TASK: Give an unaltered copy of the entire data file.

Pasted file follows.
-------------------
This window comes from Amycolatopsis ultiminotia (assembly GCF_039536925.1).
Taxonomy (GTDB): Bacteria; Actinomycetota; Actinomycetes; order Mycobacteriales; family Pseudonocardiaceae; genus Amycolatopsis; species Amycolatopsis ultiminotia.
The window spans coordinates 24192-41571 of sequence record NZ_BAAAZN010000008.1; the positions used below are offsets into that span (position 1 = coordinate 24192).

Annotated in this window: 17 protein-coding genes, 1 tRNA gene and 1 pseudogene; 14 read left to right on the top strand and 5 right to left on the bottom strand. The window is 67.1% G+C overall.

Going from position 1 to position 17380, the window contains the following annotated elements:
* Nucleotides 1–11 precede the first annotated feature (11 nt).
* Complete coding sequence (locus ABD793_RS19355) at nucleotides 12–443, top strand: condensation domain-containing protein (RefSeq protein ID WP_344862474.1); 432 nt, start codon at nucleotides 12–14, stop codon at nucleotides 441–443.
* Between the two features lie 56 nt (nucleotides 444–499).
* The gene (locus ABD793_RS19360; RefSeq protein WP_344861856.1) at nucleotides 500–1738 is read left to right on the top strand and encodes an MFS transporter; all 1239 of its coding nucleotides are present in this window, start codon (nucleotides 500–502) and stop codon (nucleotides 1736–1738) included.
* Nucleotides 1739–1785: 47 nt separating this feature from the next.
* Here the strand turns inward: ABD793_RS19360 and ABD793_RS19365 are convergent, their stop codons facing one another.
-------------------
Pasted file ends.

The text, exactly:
This window comes from Amycolatopsis ultiminotia (assembly GCF_039536925.1).
Taxonomy (GTDB): Bacteria; Actinomycetota; Actinomycetes; order Mycobacteriales; family Pseudonocardiaceae; genus Amycolatopsis; species Amycolatopsis ultiminotia.
The window spans coordinates 24192-41571 of sequence record NZ_BAAAZN010000008.1; the positions used below are offsets into that span (position 1 = coordinate 24192).

Annotated in this window: 17 protein-coding genes, 1 tRNA gene and 1 pseudogene; 14 read left to right on the top strand and 5 right to left on the bottom strand. The window is 67.1% G+C overall.

Going from position 1 to position 17380, the window contains the following annotated elements:
* Nucleotides 1–11 precede the first annotated feature (11 nt).
* Complete coding sequence (locus ABD793_RS19355) at nucleotides 12–443, top strand: condensation domain-containing protein (RefSeq protein ID WP_344862474.1); 432 nt, start codon at nucleotides 12–14, stop codon at nucleotides 441–443.
* Between the two features lie 56 nt (nucleotides 444–499).
* The gene (locus ABD793_RS19360; RefSeq protein WP_344861856.1) at nucleotides 500–1738 is read left to right on the top strand and encodes an MFS transporter; all 1239 of its coding nucleotides are present in this window, start codon (nucleotides 500–502) and stop codon (nucleotides 1736–1738) included.
* Nucleotides 1739–1785: 47 nt separating this feature from the next.
* Here the strand turns inward: ABD793_RS19360 and ABD793_RS19365 are convergent, their stop codons facing one another.